Sharing experiences with racism
Town meeting opened dialog for upcoming Ottawa Area Summit on Racism
BY REGAN FOSTER
The Holland Sentinel
Kristina Kyles wants to talk -- about her life, about her experiences, about her heritage.
What the Hope College senior doesn't want to talk about are rappers, sweet potato pie or any other stereotypes of African Americans.
"I'm proud of where I am, I'm proud of where I've come from, and I'm proud of where I'm going," Kyles told participants of the Lakeshore Ethnic Diversity Alliance town hall meeting on racism Tuesday night.
"If you're interested in me as a person, I'm totally available," she added.
Kyles, an education major, was one of five panelists to speak about her personal experiences with racism in Holland. The meeting was meant to spur topic ideas for the alliance's fourth-annual Ottawa Area Summit on Racism, which will be in March.
The Rev. Andres Fierro, who moderated the meeting, said the stories the panelists and more than a dozen audience members shared at the meeting are not isolated events.
"This is about people's lives and experiences," he said. "They aren't just isolated experiences. They happen over and over and over again."
About 300 people, including local and state elected officials, packed into the basement of St. Francis de Sales Church to hear first-hand accounts -- from stories of questionable traffic stops to tales of racial slurs. They expressed optimism, however, that racial discrimination can be toppled through education and understanding.
The Rev. Wayne Coleman, the executive director of Core City Ministries, said that education should reach outside of the classroom.
"We're dealing with a weapon of mass destruction that is not hard to find," he said of racial stigmas. "If there's anybody who should be at the forefront, it should not just be the pastors but also the congregation."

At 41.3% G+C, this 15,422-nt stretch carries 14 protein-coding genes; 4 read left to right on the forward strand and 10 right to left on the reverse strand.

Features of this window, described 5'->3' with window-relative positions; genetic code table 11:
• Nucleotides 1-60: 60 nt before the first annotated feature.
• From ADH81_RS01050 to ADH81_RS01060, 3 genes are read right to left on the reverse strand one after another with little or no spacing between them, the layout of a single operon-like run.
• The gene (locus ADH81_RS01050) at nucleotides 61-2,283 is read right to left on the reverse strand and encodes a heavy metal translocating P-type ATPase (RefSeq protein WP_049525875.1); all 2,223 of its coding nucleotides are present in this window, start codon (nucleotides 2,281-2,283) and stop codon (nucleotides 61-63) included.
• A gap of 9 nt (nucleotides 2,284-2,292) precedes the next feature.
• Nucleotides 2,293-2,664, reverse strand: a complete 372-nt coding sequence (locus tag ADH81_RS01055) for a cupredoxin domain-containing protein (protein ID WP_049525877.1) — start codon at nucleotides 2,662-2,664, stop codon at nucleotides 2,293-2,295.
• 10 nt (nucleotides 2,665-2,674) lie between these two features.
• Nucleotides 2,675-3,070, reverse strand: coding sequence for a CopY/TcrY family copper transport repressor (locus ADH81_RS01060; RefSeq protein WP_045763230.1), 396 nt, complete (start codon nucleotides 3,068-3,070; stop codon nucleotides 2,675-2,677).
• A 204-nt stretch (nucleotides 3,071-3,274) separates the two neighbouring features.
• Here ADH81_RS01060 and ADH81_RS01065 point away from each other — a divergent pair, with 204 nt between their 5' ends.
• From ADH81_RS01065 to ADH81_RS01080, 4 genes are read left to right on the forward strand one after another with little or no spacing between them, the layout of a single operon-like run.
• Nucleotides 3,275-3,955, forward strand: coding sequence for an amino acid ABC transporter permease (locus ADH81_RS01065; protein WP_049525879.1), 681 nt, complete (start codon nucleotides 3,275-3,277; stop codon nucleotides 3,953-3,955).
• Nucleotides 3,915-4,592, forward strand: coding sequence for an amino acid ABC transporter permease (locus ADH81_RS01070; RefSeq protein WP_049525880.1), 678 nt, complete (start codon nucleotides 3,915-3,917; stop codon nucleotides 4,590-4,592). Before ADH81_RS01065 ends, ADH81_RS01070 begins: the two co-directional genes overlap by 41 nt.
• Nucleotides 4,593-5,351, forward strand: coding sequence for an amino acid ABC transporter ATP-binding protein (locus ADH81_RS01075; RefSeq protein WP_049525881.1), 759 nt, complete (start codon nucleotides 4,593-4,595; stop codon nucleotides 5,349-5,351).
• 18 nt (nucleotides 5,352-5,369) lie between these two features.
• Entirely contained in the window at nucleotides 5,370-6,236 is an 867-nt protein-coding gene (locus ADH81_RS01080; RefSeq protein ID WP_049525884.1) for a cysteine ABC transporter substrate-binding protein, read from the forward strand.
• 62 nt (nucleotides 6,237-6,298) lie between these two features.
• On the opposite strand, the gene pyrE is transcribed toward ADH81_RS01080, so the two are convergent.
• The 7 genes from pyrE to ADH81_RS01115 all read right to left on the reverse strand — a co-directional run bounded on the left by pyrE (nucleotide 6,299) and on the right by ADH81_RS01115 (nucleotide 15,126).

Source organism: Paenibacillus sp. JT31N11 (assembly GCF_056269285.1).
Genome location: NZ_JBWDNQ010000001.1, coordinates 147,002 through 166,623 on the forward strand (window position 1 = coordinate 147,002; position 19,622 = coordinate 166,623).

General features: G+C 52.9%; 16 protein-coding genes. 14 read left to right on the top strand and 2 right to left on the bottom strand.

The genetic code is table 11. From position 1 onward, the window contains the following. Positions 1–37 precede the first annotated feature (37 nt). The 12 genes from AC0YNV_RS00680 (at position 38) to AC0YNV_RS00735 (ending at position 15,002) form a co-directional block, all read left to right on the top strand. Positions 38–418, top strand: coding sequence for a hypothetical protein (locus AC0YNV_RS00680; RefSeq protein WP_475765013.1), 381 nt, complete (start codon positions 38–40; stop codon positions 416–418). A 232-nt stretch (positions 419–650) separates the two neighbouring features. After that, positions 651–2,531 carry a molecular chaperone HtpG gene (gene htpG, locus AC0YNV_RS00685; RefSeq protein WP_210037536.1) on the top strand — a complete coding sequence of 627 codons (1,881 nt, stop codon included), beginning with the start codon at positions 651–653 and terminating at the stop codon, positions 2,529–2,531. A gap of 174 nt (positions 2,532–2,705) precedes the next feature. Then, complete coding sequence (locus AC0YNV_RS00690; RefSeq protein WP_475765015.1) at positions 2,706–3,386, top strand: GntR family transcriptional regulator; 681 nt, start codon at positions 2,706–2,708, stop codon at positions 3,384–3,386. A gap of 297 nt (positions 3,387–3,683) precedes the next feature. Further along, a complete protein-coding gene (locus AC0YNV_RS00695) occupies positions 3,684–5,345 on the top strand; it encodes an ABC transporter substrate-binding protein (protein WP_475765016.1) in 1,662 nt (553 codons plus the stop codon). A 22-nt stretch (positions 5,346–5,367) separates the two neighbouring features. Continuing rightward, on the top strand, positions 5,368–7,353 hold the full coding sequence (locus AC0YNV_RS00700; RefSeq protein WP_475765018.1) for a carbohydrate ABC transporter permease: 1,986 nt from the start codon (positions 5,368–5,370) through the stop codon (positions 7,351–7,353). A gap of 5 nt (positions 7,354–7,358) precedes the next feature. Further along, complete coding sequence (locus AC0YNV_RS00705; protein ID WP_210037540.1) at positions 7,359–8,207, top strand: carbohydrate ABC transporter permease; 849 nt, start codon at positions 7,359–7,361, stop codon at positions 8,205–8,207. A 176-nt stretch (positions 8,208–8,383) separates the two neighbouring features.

The obligation to battle racism is laid out in religious doctrine, said Gail Harrison, the executive director of the ethnic diversity alliance. She cited the commandment to "love thy neighbor" as a reason the faith community should take the issue seriously.
"The faith community really needs to step up to the table," she said, adding that close to 10 area churches were actively involved in the meeting.
Danny Sphabmixay, a panelist and leader in West Michigan's Laotian community, said his daughter is experiencing the same sort of racial discrimination in her fourth-grade class that he did in the 1970s after he immigrated to the United States. She told him that other students didn't like her because she was different, he said.
"I didn't like that at all and now my daughter's going through the same thing," he said. "Let's get the parents educated and then let's get the children educated on 'What does it mean, this racism?' so we can all be one big, happy family in this wonderful community of Holland."
In order to overlook those differences in the classroom, a child needs to know that the differences don't matter at home, said John Reed, a 44-year-old bus driver from Holland. He said he is proud that he is doing his part to show his daughter, Breeanca, 20, that race doesn't matter.
"We are all responsible for what goes on in each other's lives," he said to a loud round of applause. "Failing to educate is failing the children.
"I am proud that when she marries ... her children won't know racism and their children won't know racism."